Are there size or capacity constraints on the data to be processed by the system? Security Issues Must access to any data or the system itself be controlled? Is physical security an issue?

User Interface and Human Factors What type of user will be using the system? Will more than one type of user be using the system? Is it particularly important that the system be easy to learn? How can these requirements be improved?

Work with a neighbour: (a) Whats wrong with each, and (b) How can it be improved? 1. The system shall validate and accept credit cards and cashiers checks. (High priority) 2. The system shall process all mouse clicks quickly to ensure users do not have to wait. 3. The user must have Adobe Acrobat installed.

Some notes about Requirements Functional requirements specify what the system should do, but these are (generally) independent of the implementation We retain requirements because they tell us when were done in some sensethey can also be used as part of

contracts Note: requirements can and do changesometimes, this is because the stakeholders change. Other times, it is because the stakeholders didnt know what they wanted until they saw something. Why do we need requirements

capture techniques? Shared Understanding >> Documentation User Stories & Story Mapping Invented and popularized by Jeff Patton (look for his webcasts!)

Basic idea: externalize understanding of system in digestible bits - Develop a story about how the system is used - Drill down into elements of this story to understand what different ways different parts of the story can be accomplished - Consider user journeys to understand what ought to be prioritized - Use the physicality of the story map to facilitate conversation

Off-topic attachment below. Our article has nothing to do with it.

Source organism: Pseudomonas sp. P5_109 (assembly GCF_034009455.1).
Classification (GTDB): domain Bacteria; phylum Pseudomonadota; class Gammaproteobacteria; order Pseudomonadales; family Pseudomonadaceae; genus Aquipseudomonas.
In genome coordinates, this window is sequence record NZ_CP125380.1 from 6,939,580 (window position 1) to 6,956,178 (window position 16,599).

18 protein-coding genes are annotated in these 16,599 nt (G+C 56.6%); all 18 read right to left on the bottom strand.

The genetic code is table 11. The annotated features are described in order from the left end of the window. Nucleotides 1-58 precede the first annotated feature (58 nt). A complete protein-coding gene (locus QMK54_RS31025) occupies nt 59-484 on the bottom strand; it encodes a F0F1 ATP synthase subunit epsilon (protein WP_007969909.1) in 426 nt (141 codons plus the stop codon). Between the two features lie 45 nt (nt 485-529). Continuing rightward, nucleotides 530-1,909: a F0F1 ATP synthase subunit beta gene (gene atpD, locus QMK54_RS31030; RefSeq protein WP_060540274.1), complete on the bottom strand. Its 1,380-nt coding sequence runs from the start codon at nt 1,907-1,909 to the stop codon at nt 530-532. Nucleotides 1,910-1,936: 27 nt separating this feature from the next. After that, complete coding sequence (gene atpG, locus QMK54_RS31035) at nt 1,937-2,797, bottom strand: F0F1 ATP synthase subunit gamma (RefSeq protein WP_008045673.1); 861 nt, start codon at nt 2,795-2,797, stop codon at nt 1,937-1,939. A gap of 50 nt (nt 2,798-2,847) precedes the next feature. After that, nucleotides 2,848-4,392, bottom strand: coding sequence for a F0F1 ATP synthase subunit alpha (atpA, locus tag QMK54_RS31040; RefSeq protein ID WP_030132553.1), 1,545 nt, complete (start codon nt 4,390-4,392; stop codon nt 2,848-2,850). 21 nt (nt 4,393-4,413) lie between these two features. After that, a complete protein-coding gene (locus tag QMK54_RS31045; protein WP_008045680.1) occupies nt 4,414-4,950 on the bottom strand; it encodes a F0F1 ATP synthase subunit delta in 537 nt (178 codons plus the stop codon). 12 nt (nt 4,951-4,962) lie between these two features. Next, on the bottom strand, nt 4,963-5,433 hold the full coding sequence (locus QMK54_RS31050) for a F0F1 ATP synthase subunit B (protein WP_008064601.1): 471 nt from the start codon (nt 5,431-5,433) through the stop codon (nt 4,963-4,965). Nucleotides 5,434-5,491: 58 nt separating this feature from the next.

and understanding Story cards Story cards capture user goals Title should be a verb description Goal is written as As a {type of user}, I want to {perform some action} so I can {achieve a goal}

Examples of User Stories (for Vending Machine) As a customer, I want to insert coins to be able to pay for my item. As a customer, I want to select my item. As a customer, I want to know the cost of an item.

As a technician, I want to set the prices of items. As a technician, I want to open the machine to service it, without injuring anyone. Story Cards & Backlog User stories are arranged into a Backlog

set of all stories for a product sorted with highest-priority tasks at top Value

Story mapping Story maps add narrative structure to a backlog top-level: main features (high level goals) project backbone Story Maps Second level: activities or stories that are ordered to

complete the higher level goal This is known as a walking skeleton Story Maps The next layer down fleshes out different ways the same task can be accomplished, and these are ordered in priority from top to bottom

Release planning Learning Objectives By the end of this lecture, you should be able to: - Discuss several techniques for gathering requirements - Identify functional vs. non-functional requirements - Discuss the distinction between functional vs. nonfunctional requirements

- Explain why we need techniques to capture requirements - Understand how User Stories and Story Mapping works (you will practice this in tutorial)